The Mayoral Campaigns Already Fighting—Over A Place In Line

As they compete over signatures, the mayoral campaigns fight to be first to City Hall in the morning.

This is what it’s come to: representatives of mayoral campaigns battled for early-bird status this morning, lining up in front of City Hall with signature papers in hand waiting for officials to open the building for business at 7:45—only to find themselves beaten by the Mike Ross staffer who had camped inside.

[Clarification: This was not written as clearly as it should have been. The Ross staffer did sleep in the office, but then came downstairs in the wee hours to get on line at Dock Square, where she waited exactly as everyone else did.]

As mayoral candidates seek to ensure their place on the ballot via 3,000 certified signatures, the one-signature-per-registered-voter rule has made it imperative to get signature sheets to the elections department as quickly as possible, so that your scrawl from John Q. Public will get counted before election officials see it on a competitor’s sheet.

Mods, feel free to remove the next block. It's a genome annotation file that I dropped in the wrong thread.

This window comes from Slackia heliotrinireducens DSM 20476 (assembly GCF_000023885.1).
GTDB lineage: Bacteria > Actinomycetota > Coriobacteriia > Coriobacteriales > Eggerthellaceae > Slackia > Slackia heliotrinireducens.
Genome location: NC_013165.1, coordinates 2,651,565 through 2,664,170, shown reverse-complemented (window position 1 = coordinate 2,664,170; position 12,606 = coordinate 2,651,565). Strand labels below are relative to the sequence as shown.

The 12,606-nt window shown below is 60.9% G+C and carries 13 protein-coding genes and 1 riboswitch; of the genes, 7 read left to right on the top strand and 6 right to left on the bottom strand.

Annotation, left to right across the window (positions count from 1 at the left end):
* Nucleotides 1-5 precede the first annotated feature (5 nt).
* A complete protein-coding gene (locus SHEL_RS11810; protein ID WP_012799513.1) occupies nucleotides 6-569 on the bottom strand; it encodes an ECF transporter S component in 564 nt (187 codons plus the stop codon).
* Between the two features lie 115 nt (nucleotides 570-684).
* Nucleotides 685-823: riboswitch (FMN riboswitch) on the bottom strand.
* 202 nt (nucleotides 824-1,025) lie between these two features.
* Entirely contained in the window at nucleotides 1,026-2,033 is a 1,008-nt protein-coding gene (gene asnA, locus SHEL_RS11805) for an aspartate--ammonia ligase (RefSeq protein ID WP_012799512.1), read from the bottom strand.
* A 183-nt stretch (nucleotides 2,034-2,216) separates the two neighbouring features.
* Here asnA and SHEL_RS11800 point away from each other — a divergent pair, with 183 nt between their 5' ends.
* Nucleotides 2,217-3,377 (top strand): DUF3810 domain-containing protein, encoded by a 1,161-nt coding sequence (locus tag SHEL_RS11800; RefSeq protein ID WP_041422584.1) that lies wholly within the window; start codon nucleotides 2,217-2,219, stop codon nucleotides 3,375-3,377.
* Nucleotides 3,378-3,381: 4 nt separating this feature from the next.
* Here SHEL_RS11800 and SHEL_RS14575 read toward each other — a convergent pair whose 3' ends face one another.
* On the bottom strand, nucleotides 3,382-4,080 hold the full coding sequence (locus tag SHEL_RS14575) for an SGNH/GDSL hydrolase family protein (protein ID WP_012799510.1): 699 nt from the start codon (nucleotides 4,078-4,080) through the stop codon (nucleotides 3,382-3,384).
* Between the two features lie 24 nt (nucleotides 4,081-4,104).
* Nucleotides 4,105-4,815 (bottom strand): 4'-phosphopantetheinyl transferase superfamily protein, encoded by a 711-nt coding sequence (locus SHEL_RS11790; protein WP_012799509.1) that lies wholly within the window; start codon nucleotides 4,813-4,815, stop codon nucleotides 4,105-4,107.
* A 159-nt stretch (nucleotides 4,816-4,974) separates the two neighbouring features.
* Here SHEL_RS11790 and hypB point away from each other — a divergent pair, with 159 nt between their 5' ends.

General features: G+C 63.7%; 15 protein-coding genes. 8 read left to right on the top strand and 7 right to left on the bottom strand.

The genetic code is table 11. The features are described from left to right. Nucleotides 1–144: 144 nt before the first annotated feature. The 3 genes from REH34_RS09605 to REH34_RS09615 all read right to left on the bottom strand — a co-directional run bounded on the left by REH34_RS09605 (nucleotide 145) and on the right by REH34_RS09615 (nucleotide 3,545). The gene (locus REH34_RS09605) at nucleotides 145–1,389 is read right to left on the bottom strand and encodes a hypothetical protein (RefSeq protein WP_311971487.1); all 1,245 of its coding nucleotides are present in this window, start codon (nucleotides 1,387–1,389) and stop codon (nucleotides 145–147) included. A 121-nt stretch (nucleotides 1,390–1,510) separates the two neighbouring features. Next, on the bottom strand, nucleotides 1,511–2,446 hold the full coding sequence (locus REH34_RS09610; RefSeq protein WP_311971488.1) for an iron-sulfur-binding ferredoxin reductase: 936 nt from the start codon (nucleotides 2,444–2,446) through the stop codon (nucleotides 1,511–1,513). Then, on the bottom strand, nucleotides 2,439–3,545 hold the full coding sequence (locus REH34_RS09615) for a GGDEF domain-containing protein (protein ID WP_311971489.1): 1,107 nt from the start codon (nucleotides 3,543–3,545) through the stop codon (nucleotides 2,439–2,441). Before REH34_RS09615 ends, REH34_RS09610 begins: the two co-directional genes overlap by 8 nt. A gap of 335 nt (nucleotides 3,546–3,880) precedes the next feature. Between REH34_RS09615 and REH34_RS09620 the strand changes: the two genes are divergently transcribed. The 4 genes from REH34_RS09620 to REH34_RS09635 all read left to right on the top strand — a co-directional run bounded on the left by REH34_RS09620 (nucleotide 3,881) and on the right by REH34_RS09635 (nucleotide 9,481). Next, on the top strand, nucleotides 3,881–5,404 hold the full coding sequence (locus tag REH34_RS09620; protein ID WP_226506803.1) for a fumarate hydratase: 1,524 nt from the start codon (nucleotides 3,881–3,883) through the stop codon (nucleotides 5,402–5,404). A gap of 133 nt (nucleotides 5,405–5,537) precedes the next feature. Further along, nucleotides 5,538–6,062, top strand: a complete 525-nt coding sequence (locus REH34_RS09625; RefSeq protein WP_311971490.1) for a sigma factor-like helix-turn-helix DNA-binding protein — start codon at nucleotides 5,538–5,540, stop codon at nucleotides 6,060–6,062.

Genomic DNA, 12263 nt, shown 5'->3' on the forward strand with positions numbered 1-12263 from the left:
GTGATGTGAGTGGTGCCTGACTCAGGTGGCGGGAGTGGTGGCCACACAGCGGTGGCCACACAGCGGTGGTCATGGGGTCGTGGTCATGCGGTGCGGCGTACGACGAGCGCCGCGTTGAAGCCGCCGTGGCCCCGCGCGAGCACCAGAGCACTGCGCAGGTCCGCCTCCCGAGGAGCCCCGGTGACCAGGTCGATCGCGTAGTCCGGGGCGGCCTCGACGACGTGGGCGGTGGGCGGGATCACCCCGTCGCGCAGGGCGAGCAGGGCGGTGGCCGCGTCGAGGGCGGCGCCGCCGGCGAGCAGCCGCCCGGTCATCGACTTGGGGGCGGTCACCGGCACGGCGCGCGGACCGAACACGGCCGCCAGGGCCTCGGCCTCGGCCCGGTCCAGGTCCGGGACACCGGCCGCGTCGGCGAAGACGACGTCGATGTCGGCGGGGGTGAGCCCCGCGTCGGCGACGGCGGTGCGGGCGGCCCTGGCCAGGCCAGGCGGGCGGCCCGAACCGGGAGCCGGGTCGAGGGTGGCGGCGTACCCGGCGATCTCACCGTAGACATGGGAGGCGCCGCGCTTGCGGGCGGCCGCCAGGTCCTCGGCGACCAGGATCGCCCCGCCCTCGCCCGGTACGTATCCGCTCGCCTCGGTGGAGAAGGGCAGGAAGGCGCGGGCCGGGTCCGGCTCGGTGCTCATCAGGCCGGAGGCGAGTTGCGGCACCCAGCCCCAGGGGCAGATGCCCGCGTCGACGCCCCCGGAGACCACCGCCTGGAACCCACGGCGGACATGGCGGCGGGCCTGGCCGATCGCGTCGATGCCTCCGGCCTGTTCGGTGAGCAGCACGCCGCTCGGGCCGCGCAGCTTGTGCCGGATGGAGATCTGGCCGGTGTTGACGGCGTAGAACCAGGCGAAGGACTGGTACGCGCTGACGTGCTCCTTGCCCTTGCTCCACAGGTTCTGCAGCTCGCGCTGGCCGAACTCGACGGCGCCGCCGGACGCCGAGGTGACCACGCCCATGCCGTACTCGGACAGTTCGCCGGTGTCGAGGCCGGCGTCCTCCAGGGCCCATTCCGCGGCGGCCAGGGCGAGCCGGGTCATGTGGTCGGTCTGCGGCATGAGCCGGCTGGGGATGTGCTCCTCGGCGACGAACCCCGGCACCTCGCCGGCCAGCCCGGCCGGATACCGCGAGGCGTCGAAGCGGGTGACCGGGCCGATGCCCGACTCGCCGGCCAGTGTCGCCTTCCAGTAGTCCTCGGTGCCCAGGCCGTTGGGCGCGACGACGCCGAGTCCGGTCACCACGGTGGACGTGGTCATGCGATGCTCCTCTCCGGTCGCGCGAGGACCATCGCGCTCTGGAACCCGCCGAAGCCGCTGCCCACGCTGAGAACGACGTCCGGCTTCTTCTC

Tomorrow at 5:00 p.m. is the deadline for submitting signatures, and campaigns were out in force over the weekend. Hence the scramble at the door in dawn’s early light—and the Ross aide’s sneaky wee-hours access.

Some competing campaigns are mumbling for a penalty flag. They say that elected officials among the mayoral pool have been using their after-hours access to City Hall to cut the line.

In fact, the Boston Election Department did send a gentle reminder 10 days ago to the campaigns, to “remind” candidates of the procedure for lining up at the Dock Square entrance pre-7:45 a.m. The email, which I have obtained, does not specify any issue with councilors camping out, but does ask: “Please be respectful of your fellow candidates, and if they were ahead of you in line at the Security Desk, those positions in line should be honored when you reach the Election Department.”

Well, soon it’ll all be over but the counting. Lord knows how long that’s going to take, with the dozens of candidates trying to get on the ballot for mayor and city council races. The elections crew has generally impressed me with their speed on that task, but they’ve never faced a challenge like this.

Meanwhile, there are all manner of rumors about who is supposedly going to make it and who isn’t (and who is supposedly paying for signature-gathering and who isn’t). Some of it might come down to the wire—which means you can expect a pre-dawn lineup in front of City Hall again tomorrow.